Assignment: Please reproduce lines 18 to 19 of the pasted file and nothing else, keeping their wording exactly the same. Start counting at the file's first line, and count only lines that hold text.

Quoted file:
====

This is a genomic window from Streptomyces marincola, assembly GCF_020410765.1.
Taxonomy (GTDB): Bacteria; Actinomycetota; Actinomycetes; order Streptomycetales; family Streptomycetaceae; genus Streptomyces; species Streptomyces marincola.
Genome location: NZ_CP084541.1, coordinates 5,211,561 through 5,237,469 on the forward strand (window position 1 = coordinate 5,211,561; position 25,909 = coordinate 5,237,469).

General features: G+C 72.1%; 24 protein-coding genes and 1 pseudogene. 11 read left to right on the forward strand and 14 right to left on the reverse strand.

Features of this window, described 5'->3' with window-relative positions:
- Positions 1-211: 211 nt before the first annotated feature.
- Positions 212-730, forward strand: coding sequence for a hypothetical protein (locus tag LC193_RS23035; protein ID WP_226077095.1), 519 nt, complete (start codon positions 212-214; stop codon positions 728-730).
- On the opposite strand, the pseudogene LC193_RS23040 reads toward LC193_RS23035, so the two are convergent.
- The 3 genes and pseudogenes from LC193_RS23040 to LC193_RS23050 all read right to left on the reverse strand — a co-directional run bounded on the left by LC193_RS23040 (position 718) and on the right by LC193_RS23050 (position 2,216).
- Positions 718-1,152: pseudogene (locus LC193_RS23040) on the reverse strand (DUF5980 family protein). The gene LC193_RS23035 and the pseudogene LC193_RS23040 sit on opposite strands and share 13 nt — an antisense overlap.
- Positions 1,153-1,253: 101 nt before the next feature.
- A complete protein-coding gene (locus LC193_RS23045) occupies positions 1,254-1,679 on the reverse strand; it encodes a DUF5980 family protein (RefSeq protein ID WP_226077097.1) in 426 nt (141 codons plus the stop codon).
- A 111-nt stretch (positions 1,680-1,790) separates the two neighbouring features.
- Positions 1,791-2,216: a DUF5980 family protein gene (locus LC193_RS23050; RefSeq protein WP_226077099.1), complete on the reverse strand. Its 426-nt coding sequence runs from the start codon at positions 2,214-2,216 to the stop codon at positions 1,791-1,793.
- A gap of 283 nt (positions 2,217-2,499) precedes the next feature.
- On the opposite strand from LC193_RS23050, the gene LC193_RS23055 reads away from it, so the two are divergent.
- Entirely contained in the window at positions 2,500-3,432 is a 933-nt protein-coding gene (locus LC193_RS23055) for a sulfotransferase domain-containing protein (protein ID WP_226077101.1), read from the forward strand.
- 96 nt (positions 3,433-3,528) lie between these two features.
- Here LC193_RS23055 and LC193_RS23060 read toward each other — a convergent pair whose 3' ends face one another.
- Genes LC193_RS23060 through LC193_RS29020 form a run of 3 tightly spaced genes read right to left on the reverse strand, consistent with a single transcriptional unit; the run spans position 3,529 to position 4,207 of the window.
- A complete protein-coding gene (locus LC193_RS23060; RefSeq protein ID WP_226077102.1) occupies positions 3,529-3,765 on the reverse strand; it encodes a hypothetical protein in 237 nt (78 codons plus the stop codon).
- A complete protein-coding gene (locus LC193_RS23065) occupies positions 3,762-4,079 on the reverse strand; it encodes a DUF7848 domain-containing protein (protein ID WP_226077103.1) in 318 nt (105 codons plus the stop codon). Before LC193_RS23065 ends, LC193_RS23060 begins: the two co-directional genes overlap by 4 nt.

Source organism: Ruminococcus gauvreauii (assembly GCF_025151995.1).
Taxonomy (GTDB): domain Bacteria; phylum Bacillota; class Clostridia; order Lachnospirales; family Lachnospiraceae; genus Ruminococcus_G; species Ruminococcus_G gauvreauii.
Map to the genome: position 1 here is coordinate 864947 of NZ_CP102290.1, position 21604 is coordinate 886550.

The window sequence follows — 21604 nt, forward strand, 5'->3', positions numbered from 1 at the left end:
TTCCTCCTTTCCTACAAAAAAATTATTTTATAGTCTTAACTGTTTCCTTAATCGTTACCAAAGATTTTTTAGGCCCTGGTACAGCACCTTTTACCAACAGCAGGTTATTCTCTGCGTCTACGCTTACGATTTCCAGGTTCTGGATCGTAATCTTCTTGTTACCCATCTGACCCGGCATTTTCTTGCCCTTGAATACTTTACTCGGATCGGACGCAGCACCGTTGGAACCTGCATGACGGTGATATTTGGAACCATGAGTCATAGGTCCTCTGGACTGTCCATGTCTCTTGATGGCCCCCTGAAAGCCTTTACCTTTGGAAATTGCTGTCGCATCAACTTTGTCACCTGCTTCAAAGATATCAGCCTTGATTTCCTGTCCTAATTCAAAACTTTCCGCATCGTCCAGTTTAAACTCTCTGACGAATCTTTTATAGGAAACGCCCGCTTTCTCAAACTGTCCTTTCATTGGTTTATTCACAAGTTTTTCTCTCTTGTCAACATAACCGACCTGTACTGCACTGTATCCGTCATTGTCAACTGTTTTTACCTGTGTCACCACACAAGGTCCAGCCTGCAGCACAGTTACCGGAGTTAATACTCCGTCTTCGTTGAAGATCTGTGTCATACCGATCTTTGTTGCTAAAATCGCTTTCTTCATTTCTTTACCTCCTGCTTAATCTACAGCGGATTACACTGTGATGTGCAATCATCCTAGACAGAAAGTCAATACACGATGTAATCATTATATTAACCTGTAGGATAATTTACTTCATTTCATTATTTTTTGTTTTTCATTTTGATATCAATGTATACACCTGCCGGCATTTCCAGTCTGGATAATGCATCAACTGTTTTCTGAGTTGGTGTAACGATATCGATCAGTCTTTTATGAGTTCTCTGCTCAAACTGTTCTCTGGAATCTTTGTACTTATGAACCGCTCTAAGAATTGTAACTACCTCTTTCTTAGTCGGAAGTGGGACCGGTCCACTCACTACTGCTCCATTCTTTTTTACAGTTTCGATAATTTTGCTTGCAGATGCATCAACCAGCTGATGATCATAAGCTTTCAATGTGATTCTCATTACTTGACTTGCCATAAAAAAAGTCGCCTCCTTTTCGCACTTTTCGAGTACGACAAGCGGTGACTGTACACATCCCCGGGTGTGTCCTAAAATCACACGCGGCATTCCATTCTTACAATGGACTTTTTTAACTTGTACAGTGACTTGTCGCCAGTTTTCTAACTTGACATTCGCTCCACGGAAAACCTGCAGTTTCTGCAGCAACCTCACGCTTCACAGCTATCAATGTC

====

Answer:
- 96 nt (positions 3,433-3,528) lie between these two features.
- Here LC193_RS23055 and LC193_RS23060 read toward each other — a convergent pair whose 3' ends face one another.